Title: Henry Sabin Papers, ca. 1871-1918
Archives Record Series: 01/01/21
Creator: Henry Sabin
Date: ca. 1871-1918
Extent: 0.417 linear feet, 1 box
Repository: Special Collections and University Archives, Rod Library, University of Northern Iowa.
Language: This material is entirely in English.
Access and Use: There are no restrictions on the use of this material.
Preferred citation: [Identification of item] in the Henry Sabin Papers, ca. 1871-1918, Archives Record Series 01/01/21, [folder number], University Archives, Rod Library, University of Northern Iowa
Scope and content: This collections contains biographical materials about, and writings by, Henry Sabin.
Henry Sabin served as the President of the Iowa State Normal School (UNI) Board of Directors from 1888-1892 and 1894-1898. In this position, he worked closely with President Homer H. Seerley (president from1886-1928) to improve educational standards throughout the state of Iowa. Born on October 23, 1829 near Pomfret, Connecticut, Sabin was educated in the common schools of New England including Woodstock Academy and Amherst College. Gaining the experience required of teachers for this time, he went on to teach in Connecticut, New Jersey, and Illinois before relocating to Iowa in the late 1860s.
From 1871-1887, Sabin served as the Superintendent of Schools in Clinton, Iowa. Working in this capacity he became aware of the inherent problems in the American public school system and committed his life to finding and implementing solutions. During his tenure as Superintendent, he was among the final three candidates for the first presidency of the Iowa State Normal School, which ultimately was granted to James C. Gilchrist (1876-1886). Unperturbed by the results, Sabin continued on in his work and was elected President of the Iowa State Teachers Association in 1878.
From 1896-1897 he was the chair of the National Education Association Committee of Twelve on Rural Schools. The final report compiled by the Committee recommended consolidation, efficiency, and professional teacher training as solutions for the deficiencies of rural education. Highly influential in improving Iowa’s educational standards, the report echoed Sabin’s belief that, “The school must be the aid, the active ally of civilization, from a humanitarian standpoint as well as from that of the arts and sciences. A humane education is necessary to the growth and preservation of a civilization, which is humane in its nature.”
As President of the Iowa State Normal School Board of Directors, Sabin worked cooperatively with President Seerley to ensure that teachers and students in Iowa were well educated. During his tenure, the University secured the ability to certify normal school graduates on the basis of training rather than examination, establish the training school for observation and practice teaching, develop special curricula for the training of teachers for different areas of public school work, and procure appropriations for campus improvements and construction projects. In addition, Sabin was influential in laying the foundation necessary to transition the Iowa State Normal School (1876-1909) to the Iowa State Teachers College (1906-1961).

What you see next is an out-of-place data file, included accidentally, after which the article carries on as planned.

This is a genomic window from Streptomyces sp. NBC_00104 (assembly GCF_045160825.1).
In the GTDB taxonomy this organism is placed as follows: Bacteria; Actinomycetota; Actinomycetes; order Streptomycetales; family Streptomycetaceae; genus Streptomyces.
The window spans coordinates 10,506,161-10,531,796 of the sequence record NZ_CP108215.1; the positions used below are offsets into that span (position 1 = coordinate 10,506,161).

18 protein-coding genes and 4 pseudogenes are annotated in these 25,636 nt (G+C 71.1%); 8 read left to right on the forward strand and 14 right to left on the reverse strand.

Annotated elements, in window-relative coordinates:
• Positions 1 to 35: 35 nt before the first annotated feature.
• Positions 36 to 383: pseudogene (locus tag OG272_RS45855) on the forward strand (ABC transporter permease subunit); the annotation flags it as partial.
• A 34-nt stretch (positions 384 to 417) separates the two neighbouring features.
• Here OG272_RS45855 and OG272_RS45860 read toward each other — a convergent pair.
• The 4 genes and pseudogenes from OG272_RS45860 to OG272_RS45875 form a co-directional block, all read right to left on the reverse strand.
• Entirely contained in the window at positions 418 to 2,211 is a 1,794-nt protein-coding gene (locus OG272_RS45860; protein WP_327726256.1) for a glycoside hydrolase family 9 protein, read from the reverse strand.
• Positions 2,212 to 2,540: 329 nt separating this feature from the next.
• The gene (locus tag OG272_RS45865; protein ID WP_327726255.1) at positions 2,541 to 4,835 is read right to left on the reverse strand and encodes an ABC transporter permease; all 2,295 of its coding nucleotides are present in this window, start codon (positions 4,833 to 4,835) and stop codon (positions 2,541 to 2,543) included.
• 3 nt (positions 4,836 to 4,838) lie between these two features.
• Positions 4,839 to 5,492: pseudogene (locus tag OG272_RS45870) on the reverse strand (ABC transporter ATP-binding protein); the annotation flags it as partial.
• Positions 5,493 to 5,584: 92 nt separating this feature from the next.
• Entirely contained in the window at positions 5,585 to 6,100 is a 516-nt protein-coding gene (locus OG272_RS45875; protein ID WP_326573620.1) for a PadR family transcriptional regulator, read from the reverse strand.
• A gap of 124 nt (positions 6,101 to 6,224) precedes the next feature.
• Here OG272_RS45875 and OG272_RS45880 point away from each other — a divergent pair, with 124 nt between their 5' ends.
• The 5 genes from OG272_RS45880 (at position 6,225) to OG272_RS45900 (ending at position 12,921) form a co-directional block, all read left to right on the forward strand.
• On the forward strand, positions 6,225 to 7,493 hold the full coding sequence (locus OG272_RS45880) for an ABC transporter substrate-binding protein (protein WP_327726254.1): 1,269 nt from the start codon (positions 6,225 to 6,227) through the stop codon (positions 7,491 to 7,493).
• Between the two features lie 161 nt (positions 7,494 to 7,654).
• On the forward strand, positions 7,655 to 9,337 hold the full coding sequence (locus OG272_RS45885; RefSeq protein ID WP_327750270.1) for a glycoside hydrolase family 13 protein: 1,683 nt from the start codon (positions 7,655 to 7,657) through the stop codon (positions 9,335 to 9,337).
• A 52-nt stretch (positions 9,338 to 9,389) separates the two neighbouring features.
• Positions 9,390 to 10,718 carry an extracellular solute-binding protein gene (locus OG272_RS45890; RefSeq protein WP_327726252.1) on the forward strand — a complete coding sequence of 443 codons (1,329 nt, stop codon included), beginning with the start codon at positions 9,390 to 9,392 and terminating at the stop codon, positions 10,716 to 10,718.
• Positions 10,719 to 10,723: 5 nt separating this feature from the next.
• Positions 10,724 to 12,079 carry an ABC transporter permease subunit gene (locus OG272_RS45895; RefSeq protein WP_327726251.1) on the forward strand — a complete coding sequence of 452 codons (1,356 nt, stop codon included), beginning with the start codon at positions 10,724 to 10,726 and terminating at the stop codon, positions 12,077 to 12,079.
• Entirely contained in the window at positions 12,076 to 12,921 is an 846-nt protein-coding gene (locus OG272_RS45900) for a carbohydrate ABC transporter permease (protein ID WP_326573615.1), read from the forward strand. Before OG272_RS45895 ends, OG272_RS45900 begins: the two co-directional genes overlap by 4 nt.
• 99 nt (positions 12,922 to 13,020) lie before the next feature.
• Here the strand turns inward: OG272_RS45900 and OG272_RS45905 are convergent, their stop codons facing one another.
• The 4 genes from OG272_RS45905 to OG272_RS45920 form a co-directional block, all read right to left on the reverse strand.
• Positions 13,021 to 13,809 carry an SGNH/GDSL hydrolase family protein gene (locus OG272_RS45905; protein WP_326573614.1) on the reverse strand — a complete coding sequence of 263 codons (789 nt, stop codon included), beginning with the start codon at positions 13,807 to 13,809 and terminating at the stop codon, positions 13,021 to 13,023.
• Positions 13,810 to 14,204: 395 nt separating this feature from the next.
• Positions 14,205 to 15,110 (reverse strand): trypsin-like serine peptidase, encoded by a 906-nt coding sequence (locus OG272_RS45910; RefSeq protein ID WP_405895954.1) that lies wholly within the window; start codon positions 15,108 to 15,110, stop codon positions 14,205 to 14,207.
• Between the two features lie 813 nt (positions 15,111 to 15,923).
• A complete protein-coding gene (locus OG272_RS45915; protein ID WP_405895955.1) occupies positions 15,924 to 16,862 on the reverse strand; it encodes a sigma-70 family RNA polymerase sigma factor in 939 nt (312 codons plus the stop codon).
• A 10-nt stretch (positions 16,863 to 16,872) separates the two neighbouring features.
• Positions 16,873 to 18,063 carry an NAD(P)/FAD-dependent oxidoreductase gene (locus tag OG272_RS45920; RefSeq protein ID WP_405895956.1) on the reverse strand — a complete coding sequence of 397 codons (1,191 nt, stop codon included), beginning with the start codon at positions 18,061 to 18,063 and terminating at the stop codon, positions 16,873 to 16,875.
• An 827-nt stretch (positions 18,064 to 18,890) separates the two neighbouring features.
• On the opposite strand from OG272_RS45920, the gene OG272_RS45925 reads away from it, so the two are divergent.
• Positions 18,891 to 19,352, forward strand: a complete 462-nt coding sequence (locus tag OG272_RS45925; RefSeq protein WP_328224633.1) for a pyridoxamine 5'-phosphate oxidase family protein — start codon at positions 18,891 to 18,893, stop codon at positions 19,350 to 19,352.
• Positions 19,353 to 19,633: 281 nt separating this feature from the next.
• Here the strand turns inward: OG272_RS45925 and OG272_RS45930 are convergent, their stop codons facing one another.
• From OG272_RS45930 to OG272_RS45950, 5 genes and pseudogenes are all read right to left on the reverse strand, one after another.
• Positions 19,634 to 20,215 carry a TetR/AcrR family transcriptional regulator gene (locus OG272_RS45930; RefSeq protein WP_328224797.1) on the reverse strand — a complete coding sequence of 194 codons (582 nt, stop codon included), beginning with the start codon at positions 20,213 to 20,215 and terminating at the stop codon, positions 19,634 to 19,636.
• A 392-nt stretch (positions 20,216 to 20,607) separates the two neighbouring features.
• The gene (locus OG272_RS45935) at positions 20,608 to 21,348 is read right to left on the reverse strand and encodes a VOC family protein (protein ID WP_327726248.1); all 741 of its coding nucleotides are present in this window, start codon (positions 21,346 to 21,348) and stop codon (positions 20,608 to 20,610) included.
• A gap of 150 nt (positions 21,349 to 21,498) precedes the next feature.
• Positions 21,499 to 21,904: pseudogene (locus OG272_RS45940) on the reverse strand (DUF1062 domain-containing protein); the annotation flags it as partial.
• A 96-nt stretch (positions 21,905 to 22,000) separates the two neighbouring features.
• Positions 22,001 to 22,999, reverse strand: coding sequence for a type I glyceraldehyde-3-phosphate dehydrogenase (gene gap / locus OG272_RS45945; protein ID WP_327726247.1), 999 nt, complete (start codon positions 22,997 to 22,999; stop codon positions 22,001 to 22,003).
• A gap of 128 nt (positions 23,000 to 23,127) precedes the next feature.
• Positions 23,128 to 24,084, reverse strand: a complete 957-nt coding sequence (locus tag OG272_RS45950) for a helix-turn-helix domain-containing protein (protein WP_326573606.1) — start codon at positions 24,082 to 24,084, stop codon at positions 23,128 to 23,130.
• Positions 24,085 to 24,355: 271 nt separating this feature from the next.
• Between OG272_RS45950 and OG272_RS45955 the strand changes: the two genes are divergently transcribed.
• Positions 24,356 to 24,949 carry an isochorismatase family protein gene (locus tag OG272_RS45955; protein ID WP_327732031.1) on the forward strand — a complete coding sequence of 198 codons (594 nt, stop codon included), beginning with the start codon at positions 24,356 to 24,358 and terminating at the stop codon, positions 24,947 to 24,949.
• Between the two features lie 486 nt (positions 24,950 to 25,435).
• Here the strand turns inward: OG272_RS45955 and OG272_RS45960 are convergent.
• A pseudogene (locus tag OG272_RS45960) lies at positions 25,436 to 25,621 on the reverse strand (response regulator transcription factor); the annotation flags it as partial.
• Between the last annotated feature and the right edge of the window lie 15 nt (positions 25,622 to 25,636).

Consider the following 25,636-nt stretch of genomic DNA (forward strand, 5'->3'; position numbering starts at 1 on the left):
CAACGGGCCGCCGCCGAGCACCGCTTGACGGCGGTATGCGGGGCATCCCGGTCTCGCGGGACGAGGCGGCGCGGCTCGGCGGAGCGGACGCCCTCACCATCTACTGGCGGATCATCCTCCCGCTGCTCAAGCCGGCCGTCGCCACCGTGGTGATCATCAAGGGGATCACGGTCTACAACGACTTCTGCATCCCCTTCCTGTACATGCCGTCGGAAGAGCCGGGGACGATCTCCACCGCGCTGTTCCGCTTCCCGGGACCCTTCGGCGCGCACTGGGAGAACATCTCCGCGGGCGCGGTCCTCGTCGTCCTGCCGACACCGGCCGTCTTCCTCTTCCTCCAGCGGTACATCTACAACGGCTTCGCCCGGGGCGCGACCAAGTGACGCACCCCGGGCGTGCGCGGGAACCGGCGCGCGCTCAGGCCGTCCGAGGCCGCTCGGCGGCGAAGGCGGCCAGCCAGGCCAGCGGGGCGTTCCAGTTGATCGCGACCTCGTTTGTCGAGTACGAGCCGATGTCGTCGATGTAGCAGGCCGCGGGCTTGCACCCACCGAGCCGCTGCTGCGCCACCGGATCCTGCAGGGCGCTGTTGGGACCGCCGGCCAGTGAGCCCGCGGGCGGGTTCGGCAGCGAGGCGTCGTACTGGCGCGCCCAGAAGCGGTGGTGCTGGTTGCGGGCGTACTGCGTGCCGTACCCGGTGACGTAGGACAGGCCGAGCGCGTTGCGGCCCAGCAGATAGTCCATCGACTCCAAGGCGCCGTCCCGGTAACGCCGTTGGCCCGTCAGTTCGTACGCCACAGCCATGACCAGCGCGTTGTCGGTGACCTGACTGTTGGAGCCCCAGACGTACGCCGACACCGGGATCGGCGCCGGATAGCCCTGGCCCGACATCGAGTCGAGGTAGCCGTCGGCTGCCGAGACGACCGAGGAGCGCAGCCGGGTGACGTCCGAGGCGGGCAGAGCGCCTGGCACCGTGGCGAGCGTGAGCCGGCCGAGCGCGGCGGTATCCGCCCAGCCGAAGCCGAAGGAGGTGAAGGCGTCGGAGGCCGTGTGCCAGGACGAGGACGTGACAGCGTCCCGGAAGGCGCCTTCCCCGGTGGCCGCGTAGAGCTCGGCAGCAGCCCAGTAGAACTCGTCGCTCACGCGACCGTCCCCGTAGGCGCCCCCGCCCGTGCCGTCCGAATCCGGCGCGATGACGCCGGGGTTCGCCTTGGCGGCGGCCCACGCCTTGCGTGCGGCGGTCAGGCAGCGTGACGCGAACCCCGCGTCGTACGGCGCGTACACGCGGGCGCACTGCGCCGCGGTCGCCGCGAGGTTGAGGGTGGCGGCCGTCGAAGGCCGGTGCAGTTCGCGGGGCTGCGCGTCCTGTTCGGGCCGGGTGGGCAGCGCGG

Following his retirement, Sabin went on to teach at Highland Park College in Des Moines and participated in a Midwestern lecture circuit. While serving as an editor for Midland Schools (1899-1907) and the Iowa edition of the Western Teacher (1901), he authored two books Talks to Young People (1899) and Common Sense Didactics (1903). Along with his sons Elbridge and Edwin, he co-authored The Making of Iowa (1900) and Early American History for Young Americans (1904). Until his death on March 22, 1918 in Chula Vista, California, Sabin remained a strong supporter of educational reform in Iowa and the nation.
Folder 1: Biographical Material
Folder 2: “Life of Henry Sabin” by Clarence Ray Aurner
Folder 3: "Aaron Burr and the Men of His Time" by Henry Sabin
Folder 4: “The American School” by Henry Sabin
Folder 5: "DeSoto" by Henry Sabin
Folder 6: "The Hidden River – Marquette" by Henry Sabin
Folder 7: "Horace Mann" by Henry Sabin
Folder 8: “Inaugural Address: Delivered Before the State Teachers’ Association of Iowa” by Henry Sabin, December 26, 1878
Folder 9: "LaSalle" by Henry Sabin
Folder 10: "My Educational Creed" by Henry Sabin
Folder 11: "The New vs. The Old" by Henry Sabin
Folder 12: "The Power of the Teacher's Profession" by Henry Sabin
Folder 13: "The Practical Side of School Life" by henry Sabin, 1891
Folder 14: "The Public School Library and Its Use" by Henry Sabin
Folder 15: “Some Puritan Traits” by Henry Sabin
Folder 16: “The Sources of Real Strength” by Henry Sabin
Folder 17: "What Can Be Done By Educators to Enlighten and Arouse the People and Excite Public Sentiment in Favor of Education" by Henry Sabin
Folder 18: "What Present Means Are Available for the Preparation of Teachers for Their Work" by Henry Sabin
Folders 19-20, Books:
- Folder 19: Common Sense Didactics for Common School Teachers by Henry Sabin. Rand, McNally & Company: Chicago, 1903
- Folder 20: Talks to Young People by Henry Sabin. The Education Exchange, Publishers: Des Moines, Iowa, 1899
Collection initially arranged and finding aid created by University Archivist Gerald L. Peterson, late 1970s; prepared for the Web by Graduate Assistant Amy Rekward and Assistant Archivist Dustin S. Witsman, April 2015. Additional updates by Library Associate Dave Hoing, April and October 2017. Linear Feet updated August 8, 2017.